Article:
The Role of Flavonoids in Nodulation Host-Range Specificity: An Update
AbstractFlavonoids are crucial signaling molecules in the symbiosis between legumes and their nitrogen-fixing symbionts, the rhizobia. The primary function of flavonoids in the interaction is to induce transcription of the genes for biosynthesis of the rhizobial signaling molecules called Nod factors, which are perceived by the plant to allow symbiotic infection of the root. Many legumes produce specific flavonoids that only induce Nod factor production in homologous rhizobia, and therefore act as important determinants of host range. Despite a wealth of evidence on legume flavonoids, relatively few have proven roles in rhizobial infection. Recent studies suggest that production of key “infection” flavonoids is highly localized at infection sites. Furthermore, some of the flavonoids being produced at infection sites are phytoalexins and may have a role in the selection of compatible symbionts during infection. The molecular details of how flavonoid production in plants is regulated during nodulation have not yet been clarified, but nitrogen availability has been shown to play a role. View Full-Text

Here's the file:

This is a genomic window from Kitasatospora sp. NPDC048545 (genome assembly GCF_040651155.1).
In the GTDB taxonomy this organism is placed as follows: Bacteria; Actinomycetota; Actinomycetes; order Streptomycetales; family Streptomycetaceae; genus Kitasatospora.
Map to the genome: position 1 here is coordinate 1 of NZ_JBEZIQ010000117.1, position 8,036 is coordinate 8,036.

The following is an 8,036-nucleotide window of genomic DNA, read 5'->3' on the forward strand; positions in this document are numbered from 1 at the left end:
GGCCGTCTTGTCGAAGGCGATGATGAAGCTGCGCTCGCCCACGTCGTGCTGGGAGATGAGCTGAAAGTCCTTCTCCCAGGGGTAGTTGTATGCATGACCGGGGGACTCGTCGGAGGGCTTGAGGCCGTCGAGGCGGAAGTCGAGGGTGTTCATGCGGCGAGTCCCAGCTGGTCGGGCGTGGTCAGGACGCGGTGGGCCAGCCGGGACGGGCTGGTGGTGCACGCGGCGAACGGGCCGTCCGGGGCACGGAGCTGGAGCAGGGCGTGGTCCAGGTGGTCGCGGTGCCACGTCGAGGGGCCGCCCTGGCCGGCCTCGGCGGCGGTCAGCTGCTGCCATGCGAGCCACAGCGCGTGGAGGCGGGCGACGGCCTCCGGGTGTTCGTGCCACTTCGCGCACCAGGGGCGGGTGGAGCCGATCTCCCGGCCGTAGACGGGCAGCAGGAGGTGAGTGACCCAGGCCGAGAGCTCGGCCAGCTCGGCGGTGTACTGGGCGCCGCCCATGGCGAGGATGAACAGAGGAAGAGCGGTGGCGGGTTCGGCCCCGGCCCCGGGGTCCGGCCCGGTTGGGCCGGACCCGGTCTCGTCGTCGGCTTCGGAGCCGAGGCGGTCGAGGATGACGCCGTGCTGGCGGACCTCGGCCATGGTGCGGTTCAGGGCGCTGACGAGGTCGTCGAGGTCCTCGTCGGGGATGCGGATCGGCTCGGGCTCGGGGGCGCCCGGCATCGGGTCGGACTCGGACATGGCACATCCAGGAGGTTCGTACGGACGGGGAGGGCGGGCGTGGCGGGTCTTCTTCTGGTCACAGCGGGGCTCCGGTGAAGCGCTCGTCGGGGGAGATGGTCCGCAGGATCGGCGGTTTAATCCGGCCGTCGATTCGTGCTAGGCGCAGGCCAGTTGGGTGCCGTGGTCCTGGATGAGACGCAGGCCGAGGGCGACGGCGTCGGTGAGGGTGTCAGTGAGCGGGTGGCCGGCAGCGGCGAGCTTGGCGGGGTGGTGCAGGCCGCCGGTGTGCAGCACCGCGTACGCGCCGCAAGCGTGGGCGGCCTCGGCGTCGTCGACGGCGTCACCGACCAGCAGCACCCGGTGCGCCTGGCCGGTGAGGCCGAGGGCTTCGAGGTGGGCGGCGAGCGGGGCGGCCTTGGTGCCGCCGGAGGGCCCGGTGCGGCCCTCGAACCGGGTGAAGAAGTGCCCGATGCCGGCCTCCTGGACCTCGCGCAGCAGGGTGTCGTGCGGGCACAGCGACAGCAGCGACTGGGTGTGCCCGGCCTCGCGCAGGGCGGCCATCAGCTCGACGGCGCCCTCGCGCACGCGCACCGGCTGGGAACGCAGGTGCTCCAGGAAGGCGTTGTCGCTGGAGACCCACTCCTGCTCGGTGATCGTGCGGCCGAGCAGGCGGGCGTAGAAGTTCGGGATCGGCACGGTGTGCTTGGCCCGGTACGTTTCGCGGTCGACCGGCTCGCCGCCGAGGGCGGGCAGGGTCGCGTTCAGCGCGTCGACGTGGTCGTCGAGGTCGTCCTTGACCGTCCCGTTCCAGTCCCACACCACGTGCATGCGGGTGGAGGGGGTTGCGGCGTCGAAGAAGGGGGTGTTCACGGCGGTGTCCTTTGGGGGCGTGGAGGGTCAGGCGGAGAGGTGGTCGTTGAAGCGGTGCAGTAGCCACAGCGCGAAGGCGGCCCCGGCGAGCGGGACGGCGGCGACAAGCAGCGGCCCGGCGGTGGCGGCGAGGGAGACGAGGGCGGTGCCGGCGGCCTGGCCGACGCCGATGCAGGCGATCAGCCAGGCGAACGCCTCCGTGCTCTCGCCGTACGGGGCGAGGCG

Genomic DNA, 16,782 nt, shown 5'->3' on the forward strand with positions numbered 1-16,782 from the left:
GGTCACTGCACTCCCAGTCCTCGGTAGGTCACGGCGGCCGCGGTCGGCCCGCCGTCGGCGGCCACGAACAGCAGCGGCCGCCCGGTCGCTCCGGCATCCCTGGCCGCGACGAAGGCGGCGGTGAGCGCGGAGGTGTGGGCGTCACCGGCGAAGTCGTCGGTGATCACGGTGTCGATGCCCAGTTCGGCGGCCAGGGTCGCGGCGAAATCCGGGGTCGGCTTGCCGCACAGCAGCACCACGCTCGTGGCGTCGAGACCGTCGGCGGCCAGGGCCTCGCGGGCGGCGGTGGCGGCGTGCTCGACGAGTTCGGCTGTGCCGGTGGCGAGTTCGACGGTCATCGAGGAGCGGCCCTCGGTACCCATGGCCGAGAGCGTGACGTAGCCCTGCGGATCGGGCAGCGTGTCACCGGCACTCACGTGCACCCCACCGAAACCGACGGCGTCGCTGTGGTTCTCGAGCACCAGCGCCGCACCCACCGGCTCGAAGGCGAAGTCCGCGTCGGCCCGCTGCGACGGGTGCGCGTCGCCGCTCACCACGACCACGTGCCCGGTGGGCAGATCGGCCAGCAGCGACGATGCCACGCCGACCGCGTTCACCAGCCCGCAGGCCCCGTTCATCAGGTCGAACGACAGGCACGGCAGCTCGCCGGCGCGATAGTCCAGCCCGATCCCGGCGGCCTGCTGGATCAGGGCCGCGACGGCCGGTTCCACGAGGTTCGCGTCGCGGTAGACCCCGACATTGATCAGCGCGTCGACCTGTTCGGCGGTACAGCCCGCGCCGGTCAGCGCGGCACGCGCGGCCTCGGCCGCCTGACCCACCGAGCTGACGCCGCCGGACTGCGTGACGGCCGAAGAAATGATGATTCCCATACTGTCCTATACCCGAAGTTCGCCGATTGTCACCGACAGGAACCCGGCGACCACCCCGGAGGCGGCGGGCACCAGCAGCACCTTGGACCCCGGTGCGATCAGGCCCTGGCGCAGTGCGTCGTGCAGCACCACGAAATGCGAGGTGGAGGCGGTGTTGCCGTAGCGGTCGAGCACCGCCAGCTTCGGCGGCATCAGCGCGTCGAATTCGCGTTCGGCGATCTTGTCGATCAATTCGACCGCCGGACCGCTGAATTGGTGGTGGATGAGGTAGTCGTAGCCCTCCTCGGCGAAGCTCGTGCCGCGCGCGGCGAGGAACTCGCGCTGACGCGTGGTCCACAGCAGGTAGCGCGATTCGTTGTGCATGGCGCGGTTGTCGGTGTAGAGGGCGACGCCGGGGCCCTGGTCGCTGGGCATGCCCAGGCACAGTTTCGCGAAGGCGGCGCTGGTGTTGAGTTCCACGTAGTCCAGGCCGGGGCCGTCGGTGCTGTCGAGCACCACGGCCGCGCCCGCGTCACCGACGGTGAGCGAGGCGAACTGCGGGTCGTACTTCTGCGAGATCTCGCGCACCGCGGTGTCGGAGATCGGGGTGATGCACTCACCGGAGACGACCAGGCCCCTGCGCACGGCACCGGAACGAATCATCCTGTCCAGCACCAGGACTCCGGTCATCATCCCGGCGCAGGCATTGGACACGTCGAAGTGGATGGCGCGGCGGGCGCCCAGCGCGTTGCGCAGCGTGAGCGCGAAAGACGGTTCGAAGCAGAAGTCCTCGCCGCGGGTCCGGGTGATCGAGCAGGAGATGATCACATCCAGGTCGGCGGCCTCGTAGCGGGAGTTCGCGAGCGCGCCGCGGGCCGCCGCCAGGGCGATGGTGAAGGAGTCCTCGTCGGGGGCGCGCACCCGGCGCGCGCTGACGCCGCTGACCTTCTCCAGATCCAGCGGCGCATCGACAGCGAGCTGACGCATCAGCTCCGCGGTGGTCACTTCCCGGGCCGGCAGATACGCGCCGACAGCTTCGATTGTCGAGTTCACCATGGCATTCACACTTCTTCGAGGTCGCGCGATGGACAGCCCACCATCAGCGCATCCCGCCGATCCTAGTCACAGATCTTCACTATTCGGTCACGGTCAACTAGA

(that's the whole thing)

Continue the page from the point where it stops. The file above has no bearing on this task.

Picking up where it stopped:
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Liu, C.-W.; Murray, J.D. The Role of Flavonoids in Nodulation Host-Range Specificity: An Update. Plants 2016, 5, 33.
Liu C-W, Murray JD. The Role of Flavonoids in Nodulation Host-Range Specificity: An Update. Plants. 2016; 5(3):33.Chicago/Turabian Style
Liu, Cheng-Wu; Murray, Jeremy D. 2016. "The Role of Flavonoids in Nodulation Host-Range Specificity: An Update." Plants 5, no. 3: 33.
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